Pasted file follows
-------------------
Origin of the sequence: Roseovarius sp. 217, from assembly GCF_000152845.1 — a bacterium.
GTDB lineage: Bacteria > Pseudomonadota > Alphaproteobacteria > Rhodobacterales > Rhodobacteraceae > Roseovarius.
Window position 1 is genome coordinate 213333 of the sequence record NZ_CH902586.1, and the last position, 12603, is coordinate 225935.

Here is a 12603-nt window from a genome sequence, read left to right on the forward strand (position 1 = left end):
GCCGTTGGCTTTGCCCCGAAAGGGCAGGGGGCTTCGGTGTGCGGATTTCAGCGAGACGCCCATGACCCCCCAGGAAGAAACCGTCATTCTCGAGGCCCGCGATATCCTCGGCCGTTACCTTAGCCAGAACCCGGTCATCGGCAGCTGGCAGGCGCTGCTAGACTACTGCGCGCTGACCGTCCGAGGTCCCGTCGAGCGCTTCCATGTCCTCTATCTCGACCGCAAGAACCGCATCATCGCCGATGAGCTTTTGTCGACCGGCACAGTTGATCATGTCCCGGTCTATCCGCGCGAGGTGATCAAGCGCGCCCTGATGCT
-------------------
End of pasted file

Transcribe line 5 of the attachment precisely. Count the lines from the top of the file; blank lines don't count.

GCCGTTGGCTTTGCCCCGAAAGGGCAGGGGGCTTCGGTGTGCGGATTTCAGCGAGACGCCCATGACCCCCCAGGAAGAAACCGTCATTCTCGAGGCCCGCGATATCCTCGGCCGTTACCTTAGCCAGAACCCGGTCATCGGCAGCTGGCAGGCGCTGCTAGACTACTGCGCGCTGACCGTCCGAGGTCCCGTCGAGCGCTTCCATGTCCTCTATCTCGACCGCAAGAACCGCATCATCGCCGATGAGCTTTTGTCGACCGGCACAGTTGATCATGTCCCGGTCTATCCGCGCGAGGTGATCAAGCGCGCCCTGATGCT